*I'm* interested in it. In some of my research in graph parameters (minimum rank of graphs), there are some nice bounds written in terms of the minors of a graph. Even if it only works for graphs up to 20 vertices, it would be interesting to me and others working in this area (minimum rank of graphs) so that we could quickly compute small examples.
comment:12 Changed 11 years ago by
- Status changed from needs_work to needs_review
Hello !!!
Here is a new version of the patch with the examples you requested.
I mever tried to make a mystery that this method is slow. It was one on my first comments about this patch. The thing is that there is no alternative that I know of. Minor theory is not what I should work on, but it is an interesting thing and I tried to find practical algorithms to solve it, and failed most of the time. I sent messages to people who claimed to have one and received no answer... And as for every LP algorithm written in Sage, I consider this one as a quick and lazy way to have some feature available, and the function as bound to be rewritten as soon as someone will want to spend time on it.
I would like very much to send a patch soon to be able to compute the treewidth of a graph, and even heuristics for it.. I would have to ask this code from a researcher who may be kind enough to share it, but those would still remain very slow algorithms. I can not stand the very idea of a heuristic as a mathematician, but sometimes you just have no other alternative...
As for anonymous reviewing, research has still to learn from Free Software that we are working together, not competing, and most of the time just doing the best we can.
Nathann
comment:13 Changed 11 years ago by
Oh, and I set the test of K5 and K33 minors in Petersen Graph as both optional and long... It takes on my computer something like 4 seconds for K5 and 2 for K33 with Cbc.. With a bit of luck it will be faster soon enough : the next package for Cbc can handle multithreading and Cplex seems ti be giving free licenses to researchers and students.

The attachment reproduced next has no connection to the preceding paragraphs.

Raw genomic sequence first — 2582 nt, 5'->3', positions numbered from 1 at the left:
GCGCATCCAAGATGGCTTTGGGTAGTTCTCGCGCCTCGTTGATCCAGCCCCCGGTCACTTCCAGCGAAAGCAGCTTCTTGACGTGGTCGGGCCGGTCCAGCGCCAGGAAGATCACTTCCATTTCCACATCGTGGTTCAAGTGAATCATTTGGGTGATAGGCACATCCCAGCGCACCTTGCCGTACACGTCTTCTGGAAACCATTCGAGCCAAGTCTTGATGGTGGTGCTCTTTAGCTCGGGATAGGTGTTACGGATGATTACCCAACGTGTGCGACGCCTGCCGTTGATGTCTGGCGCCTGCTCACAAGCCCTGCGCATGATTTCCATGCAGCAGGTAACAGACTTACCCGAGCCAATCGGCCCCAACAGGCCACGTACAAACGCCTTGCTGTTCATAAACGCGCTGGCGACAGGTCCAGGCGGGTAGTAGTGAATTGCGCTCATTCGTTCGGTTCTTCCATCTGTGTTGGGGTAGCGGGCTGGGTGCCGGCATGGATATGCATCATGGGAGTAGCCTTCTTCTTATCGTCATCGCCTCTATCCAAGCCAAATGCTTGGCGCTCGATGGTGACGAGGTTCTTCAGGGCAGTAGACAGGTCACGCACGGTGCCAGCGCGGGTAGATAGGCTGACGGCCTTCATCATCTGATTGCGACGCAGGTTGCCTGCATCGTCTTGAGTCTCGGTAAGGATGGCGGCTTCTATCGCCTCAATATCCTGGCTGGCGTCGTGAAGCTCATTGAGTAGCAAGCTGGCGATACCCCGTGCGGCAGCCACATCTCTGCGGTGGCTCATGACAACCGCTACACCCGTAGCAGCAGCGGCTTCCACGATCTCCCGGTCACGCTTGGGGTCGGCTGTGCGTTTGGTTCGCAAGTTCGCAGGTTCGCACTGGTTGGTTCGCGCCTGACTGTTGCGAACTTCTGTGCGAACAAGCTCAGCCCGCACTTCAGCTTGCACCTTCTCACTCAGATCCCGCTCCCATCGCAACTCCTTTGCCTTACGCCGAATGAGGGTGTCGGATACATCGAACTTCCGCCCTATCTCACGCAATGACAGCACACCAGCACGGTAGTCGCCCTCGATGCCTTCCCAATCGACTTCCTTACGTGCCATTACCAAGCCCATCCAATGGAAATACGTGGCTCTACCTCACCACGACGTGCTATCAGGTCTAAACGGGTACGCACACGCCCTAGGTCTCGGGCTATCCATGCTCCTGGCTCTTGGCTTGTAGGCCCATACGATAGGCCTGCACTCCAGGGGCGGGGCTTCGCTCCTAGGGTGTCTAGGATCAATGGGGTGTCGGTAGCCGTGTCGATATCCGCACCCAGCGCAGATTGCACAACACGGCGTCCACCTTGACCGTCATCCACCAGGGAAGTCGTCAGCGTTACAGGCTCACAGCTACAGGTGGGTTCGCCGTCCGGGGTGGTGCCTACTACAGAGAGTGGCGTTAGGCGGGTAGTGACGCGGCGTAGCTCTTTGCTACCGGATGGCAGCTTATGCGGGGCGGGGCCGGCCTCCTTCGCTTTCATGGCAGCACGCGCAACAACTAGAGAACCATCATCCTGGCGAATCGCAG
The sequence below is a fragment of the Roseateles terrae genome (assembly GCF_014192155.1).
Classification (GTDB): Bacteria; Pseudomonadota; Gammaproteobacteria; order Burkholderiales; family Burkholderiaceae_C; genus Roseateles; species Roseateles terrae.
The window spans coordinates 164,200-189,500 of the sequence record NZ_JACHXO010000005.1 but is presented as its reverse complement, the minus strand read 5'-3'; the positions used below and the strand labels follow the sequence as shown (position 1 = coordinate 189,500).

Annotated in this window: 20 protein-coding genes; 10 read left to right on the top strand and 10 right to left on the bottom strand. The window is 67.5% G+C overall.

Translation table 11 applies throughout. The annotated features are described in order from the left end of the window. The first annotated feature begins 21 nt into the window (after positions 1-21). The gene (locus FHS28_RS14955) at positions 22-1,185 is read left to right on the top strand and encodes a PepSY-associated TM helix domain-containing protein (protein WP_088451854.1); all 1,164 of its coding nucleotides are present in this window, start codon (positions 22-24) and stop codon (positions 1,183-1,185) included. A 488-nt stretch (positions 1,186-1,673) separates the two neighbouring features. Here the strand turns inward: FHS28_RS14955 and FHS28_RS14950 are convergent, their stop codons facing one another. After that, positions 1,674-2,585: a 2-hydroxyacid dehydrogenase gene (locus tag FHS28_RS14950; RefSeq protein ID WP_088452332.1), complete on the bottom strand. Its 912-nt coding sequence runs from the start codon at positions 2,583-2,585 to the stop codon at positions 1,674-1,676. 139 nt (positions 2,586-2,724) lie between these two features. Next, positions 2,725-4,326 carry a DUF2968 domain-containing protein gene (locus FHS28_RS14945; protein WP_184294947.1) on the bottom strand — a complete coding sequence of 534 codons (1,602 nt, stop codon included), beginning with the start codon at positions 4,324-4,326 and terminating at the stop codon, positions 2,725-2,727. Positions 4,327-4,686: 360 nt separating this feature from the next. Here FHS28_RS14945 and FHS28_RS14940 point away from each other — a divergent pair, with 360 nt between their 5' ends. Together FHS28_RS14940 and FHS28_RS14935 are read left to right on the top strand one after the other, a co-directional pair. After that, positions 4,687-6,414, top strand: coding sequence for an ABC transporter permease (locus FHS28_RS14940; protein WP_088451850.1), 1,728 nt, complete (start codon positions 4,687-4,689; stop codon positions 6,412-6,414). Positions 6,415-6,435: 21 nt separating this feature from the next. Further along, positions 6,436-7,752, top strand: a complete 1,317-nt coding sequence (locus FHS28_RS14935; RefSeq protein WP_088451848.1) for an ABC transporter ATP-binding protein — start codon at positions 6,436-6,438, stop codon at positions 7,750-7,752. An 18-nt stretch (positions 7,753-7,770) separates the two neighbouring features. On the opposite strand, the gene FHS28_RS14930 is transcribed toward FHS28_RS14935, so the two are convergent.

( #8171 and #8172 are still waiting for review, btw :-) )
Nathann
comment:14 follow-up: ↓ 15 Changed 11 years ago by
By the way... I just retried to solve this problem using CPLEX instead of Coin.. Result :
sage: time graphs.PetersenGraph().minor(graphs.CompleteGraph(5)) Wall time: 0.22 s {0: [3, 8], 1: [5, 7], 2: [1, 2], 3: [0, 4], 4: [6, 9]}
sage: time graphs.PetersenGraph().minor(graphs.CompleteBipartiteGraph(3,3)) Wall time: 0.18 s {0: [4, 9], 1: [5], 2: [1, 2], 3: [3, 8], 4: [0], 5: [7]}
So it seems it is not that bad after all :-)
Nathann
comment:15 in reply to: ↑ 14 Changed 11 years ago by
Replying to ncohen:
By the way... I just retried to solve this problem using CPLEX instead of Coin.. Result :
sage: time graphs.PetersenGraph().minor(graphs.CompleteGraph(5)) Wall time: 0.22 s {0: [3, 8], 1: [5, 7], 2: [1, 2], 3: [0, 4], 4: [6, 9]}sage: time graphs.PetersenGraph().minor(graphs.CompleteBipartiteGraph(3,3)) Wall time: 0.18 s {0: [4, 9], 1: [5], 2: [1, 2], 3: [3, 8], 4: [0], 5: [7]}So it seems it is not that bad after all :-)
I wonder how does it scale when the number of vertices of G grows.
Regarding CPLEX I would not be that optimistic - they did not say whether they give that free licences for unlimited time.
Nathann
comment:16 follow-up: ↓ 17 Changed 11 years ago by
I expect it not to scale ;-)
Nathann
comment:17 in reply to: ↑ 16 ; follow-up: ↓ 18 Changed 11 years ago by
Replying to ncohen:
I expect it not to scale ;-)
yeah - can you try some 20-25 vertex examples?
(by the way, "no K_4-minor" is equivalent to "treewidth at most 2", so you can write another short function to test fro just this...)
comment:18 in reply to: ↑ 17 ; follow-up: ↓ 19 Changed 11 years ago by
yeah - can you try some 20-25 vertex examples?
(by the way, "no K_4-minor" is equivalent to "treewidth at most 2", so you can write another short function to test fro just this...)
I would be glad to review your patch if you were to write one :-D
(Sorry, but I really do not have much time available these days....)
Nathann
comment:19 in reply to: ↑ 18 Changed 11 years ago by
Replying to ncohen:
yeah - can you try some 20-25 vertex examples?
(by the way, "no K_4-minor" is equivalent to "treewidth at most 2", so you can write another short function to test fro just this...)
I would be glad to review your patch if you were to write one :-D
(Sorry, but I really do not have much time available these days....)
nobody has any time :)
well, you still should change "Linear Programming" to "(Mixed) Integer Linear Programming", at least in your patch and in other docs.
Nathann
comment:20 follow-up: ↓ 21 Changed 11 years ago by
now with *Mixed Integer* linear program
comment:21 in reply to: ↑ 20 Changed 11 years ago by
- Status changed from needs_review to positive_review
Replying to ncohen:
now with *Mixed Integer* linear program
OK, but please also fix
ALGORITHM Mixed Integer Linear Program
it must be "Programming", not "Program" here.